The directors of Beacon Business Park are donating a stainless-steel sculpture to be situated on the roundabout at the junction of Weston Road and Blackheath Lane. Construction has already started on a concrete base by Staffordshire County Council in readiness for the imminent arrival of an innovative Stafford Knot & Beacon sculpture which is being created by local sculptor, Neil Wood.
We visited sculptor Neil Wood at his studio in Brocton to hear about how he was approaching the commission and see how the structure was taking shape.
The initial concept had been designed by Colin Butt and comprises of a series of metallic arms which, when viewed from the Weston Road East or West, will indicate the county’s distinctive Stafford knot. Anyone seeing the sculpture from Blackheath Lane, or on exiting the business park, will see a beacon.
“We were delighted to find an accomplished and nationally-renowned sculptor locally,” said Chris Simmons, one of the directors at Beacon Business Park. Chris had approached Neil Wood, who usually creates designs from scratch. Neil is producing the sculpture from a small model which had been created on a 3D printer.
‘The first stage was to modify the design and work the concept up into a maquette which is 800mm across by 700mm’ explained Neil. ‘This involved figuring out how to construct the pieces and assemble them, taking into account the weight of the metal. We also had extensive consultation with the County Highways department to take safety issues into account.’
The maquette of the Stafford Knot & Beacon sculpture
Once Neil was happy with the maquette, the next stage was to create templates for each of the ‘arms’ and to build a skeleton framework, onto which the stainless-steel plate could be fastened and welded.
Sculptor Neil Wood, pictured with three arms of the sculpture in different stages.
The sculpture is being constructed from British Stainless Steel (12 sheets of 225 x 212 mm) and will have a brushed finish, first de popular by the American sculptor David Smith and his series of ‘Cubi’ sculptures produced in the early to mid-1960s. This will be long lasting with an attractive sheen, without the risk of dazzling drivers in bright sunlight.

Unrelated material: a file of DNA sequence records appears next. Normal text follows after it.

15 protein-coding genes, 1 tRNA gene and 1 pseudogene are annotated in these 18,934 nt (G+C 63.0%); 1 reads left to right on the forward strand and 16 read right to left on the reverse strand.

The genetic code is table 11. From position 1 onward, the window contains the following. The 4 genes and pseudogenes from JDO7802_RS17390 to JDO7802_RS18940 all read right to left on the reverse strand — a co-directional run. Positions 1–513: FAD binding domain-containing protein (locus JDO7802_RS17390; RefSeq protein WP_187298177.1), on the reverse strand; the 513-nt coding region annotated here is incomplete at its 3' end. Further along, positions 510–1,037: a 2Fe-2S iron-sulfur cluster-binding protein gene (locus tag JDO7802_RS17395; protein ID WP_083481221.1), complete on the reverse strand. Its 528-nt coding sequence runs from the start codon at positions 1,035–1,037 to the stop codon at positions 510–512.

Commenting on this commission, Neil said “‘It is quite a departure for me to work to a very specific brief, but I’ve enjoyed the process. As the full-size piece is taking shape, It is possible to appreciate some of the semi-abstract qualities that you don’t see in the smaller models and I’m looking forward to seeing the finished piece in-situ, which should be during August.’
Neil has been a professional sculpture and fine artist for over 25 years and has worked in various settings; in education, as artist in residence and visiting lecturer, alongside producing sculptures for exhibition and commissions.
His creative output varies from the purely abstract to the naturalistic, exploring formal material qualities and visual language as a means of expressing often complex ideas about the world. Over the last decade his practice has concentrated on the human form, expressed in a semi-abstract way by constructing and manipulating steel, stainless steel and bronze.
More information on Neil’s work can be found at www.neilwoodsculpture.co.uk.
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